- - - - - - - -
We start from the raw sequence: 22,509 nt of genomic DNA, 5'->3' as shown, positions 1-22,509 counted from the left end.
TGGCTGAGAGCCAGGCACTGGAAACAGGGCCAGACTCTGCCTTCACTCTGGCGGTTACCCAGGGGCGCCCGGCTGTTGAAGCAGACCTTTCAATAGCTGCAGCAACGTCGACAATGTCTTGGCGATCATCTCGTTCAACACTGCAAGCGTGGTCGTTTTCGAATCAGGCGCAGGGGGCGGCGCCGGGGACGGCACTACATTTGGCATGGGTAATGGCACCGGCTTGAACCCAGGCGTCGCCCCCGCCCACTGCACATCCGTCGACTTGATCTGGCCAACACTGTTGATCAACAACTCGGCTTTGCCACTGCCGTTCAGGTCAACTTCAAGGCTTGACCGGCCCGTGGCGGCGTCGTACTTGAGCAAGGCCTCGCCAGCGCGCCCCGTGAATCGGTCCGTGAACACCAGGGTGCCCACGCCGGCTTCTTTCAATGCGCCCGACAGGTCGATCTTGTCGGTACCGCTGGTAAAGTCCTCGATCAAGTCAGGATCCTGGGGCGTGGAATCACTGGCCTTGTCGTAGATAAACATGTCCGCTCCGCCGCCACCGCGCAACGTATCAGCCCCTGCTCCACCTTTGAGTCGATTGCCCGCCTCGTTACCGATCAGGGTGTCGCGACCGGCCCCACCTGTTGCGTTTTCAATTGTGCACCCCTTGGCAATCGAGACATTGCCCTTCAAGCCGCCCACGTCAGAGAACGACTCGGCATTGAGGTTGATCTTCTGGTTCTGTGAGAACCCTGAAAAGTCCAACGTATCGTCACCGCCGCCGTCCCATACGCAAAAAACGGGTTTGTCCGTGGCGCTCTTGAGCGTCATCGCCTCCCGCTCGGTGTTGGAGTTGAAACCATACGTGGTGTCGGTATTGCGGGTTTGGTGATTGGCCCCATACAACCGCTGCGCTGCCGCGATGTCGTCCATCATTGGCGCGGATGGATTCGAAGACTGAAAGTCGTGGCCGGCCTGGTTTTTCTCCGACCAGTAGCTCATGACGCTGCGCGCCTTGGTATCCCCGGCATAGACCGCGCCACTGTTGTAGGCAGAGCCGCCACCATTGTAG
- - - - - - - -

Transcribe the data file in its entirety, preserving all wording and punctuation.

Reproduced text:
We start from the raw sequence: 22,509 nt of genomic DNA, 5'->3' as shown, positions 1-22,509 counted from the left end.
TGGCTGAGAGCCAGGCACTGGAAACAGGGCCAGACTCTGCCTTCACTCTGGCGGTTACCCAGGGGCGCCCGGCTGTTGAAGCAGACCTTTCAATAGCTGCAGCAACGTCGACAATGTCTTGGCGATCATCTCGTTCAACACTGCAAGCGTGGTCGTTTTCGAATCAGGCGCAGGGGGCGGCGCCGGGGACGGCACTACATTTGGCATGGGTAATGGCACCGGCTTGAACCCAGGCGTCGCCCCCGCCCACTGCACATCCGTCGACTTGATCTGGCCAACACTGTTGATCAACAACTCGGCTTTGCCACTGCCGTTCAGGTCAACTTCAAGGCTTGACCGGCCCGTGGCGGCGTCGTACTTGAGCAAGGCCTCGCCAGCGCGCCCCGTGAATCGGTCCGTGAACACCAGGGTGCCCACGCCGGCTTCTTTCAATGCGCCCGACAGGTCGATCTTGTCGGTACCGCTGGTAAAGTCCTCGATCAAGTCAGGATCCTGGGGCGTGGAATCACTGGCCTTGTCGTAGATAAACATGTCCGCTCCGCCGCCACCGCGCAACGTATCAGCCCCTGCTCCACCTTTGAGTCGATTGCCCGCCTCGTTACCGATCAGGGTGTCGCGACCGGCCCCACCTGTTGCGTTTTCAATTGTGCACCCCTTGGCAATCGAGACATTGCCCTTCAAGCCGCCCACGTCAGAGAACGACTCGGCATTGAGGTTGATCTTCTGGTTCTGTGAGAACCCTGAAAAGTCCAACGTATCGTCACCGCCGCCGTCCCATACGCAAAAAACGGGTTTGTCCGTGGCGCTCTTGAGCGTCATCGCCTCCCGCTCGGTGTTGGAGTTGAAACCATACGTGGTGTCGGTATTGCGGGTTTGGTGATTGGCCCCATACAACCGCTGCGCTGCCGCGATGTCGTCCATCATTGGCGCGGATGGATTCGAAGACTGAAAGTCGTGGCCGGCCTGGTTTTTCTCCGACCAGTAGCTCATGACGCTGCGCGCCTTGGTATCCCCGGCATAGACCGCGCCACTGTTGTAGGCAGAGCCGCCACCATTGTAG